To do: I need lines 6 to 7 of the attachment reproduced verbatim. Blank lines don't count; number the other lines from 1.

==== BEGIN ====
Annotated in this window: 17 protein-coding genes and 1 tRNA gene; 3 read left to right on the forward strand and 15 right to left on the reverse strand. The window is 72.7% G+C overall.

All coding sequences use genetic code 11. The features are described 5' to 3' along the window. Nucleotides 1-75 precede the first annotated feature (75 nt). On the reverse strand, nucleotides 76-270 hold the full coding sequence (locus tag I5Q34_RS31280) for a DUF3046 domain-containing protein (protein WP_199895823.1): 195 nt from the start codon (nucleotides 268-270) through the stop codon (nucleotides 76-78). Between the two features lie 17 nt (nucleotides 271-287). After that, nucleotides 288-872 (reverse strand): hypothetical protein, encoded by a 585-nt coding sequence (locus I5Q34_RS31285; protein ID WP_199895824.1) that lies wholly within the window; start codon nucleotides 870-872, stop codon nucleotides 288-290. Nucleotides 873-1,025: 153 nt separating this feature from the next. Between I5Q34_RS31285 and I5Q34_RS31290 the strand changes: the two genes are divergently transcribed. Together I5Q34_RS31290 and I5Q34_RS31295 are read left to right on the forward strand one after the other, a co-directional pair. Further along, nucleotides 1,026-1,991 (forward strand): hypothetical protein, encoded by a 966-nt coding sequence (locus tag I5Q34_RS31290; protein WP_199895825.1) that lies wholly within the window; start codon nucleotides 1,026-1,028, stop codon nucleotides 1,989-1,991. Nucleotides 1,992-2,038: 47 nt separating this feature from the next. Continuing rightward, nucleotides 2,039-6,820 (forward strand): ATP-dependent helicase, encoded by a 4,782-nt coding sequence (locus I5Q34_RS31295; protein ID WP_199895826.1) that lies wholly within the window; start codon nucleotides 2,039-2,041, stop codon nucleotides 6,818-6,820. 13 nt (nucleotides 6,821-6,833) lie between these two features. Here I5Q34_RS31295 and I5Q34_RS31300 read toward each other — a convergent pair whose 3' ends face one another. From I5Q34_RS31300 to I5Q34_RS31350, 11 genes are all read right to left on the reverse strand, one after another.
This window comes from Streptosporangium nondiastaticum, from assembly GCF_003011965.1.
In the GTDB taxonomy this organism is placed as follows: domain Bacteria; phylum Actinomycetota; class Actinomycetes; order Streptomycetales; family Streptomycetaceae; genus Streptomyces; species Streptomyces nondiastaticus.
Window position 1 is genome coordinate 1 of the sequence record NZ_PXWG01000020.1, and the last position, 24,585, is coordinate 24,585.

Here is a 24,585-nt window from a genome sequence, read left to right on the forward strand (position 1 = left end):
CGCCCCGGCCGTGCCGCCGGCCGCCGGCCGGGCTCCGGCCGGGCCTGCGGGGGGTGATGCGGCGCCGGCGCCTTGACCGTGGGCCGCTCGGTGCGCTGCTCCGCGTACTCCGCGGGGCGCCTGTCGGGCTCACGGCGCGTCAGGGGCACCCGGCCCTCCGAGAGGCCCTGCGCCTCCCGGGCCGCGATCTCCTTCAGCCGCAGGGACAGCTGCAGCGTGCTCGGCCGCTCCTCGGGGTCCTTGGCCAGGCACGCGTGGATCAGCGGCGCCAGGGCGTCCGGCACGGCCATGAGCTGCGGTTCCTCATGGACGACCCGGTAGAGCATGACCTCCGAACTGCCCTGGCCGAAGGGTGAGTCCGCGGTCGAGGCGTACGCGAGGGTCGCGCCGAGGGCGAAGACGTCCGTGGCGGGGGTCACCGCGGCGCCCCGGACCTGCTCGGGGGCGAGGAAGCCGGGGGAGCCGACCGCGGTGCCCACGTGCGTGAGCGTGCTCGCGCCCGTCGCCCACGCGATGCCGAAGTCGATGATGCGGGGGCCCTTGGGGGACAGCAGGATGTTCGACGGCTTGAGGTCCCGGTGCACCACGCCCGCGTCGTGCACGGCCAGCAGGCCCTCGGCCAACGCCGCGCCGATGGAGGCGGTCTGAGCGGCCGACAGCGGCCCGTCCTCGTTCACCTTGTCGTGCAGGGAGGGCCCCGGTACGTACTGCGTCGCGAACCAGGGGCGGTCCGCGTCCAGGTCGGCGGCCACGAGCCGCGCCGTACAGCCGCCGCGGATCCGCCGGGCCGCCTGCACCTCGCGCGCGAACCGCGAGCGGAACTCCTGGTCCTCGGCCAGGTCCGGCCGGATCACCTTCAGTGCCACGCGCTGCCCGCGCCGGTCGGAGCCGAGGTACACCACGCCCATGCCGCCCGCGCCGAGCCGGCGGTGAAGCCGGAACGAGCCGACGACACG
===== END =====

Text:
Here is a 24,585-nt window from a genome sequence, read left to right on the forward strand (position 1 = left end):
CGCCCCGGCCGTGCCGCCGGCCGCCGGCCGGGCTCCGGCCGGGCCTGCGGGGGGTGATGCGGCGCCGGCGCCTTGACCGTGGGCCGCTCGGTGCGCTGCTCCGCGTACTCCGCGGGGCGCCTGTCGGGCTCACGGCGCGTCAGGGGCACCCGGCCCTCCGAGAGGCCCTGCGCCTCCCGGGCCGCGATCTCCTTCAGCCGCAGGGACAGCTGCAGCGTGCTCGGCCGCTCCTCGGGGTCCTTGGCCAGGCACGCGTGGATCAGCGGCGCCAGGGCGTCCGGCACGGCCATGAGCTGCGGTTCCTCATGGACGACCCGGTAGAGCATGACCTCCGAACTGCCCTGGCCGAAGGGTGAGTCCGCGGTCGAGGCGTACGCGAGGGTCGCGCCGAGGGCGAAGACGTCCGTGGCGGGGGTCACCGCGGCGCCCCGGACCTGCTCGGGGGCGAGGAAGCCGGGGGAGCCGACCGCGGTGCCCACGTGCGTGAGCGTGCTCGCGCCCGTCGCCCACGCGATGCCGAAGTCGATGATGCGGGGGCCCTTGGGGGACAGCAGGATGTTCGACGGCTTGAGGTCCCGGTGCACCACGCCCGCGTCGTGCACGGCCAGCAGGCCCTCGGCCAACGCCGCGCCGATGGAGGCGGTCTGAGCGGCCGACAGCGGCCCGTCCTCGTTCACCTTGTCGTGCAGGGAGGGCCCCGGTACGTACTGCGTCGCGAACCAGGGGCGGTCCGCGTCCAGGTCGGCGGCCACGAGCCGCGCCGTACAGCCGCCGCGGATCCGCCGGGCCGCCTGCACCTCGCGCGCGAACCGCGAGCGGAACTCCTGGTCCTCGGCCAGGTCCGGCCGGATCACCTTCAGTGCCACGCGCTGCCCGCGCCGGTCGGAGCCGAGGTACACCACGCCCATGCCGCCCGCGCCGAGCCGGCGGTGAAGCCGGAACGAGCCGACGACACG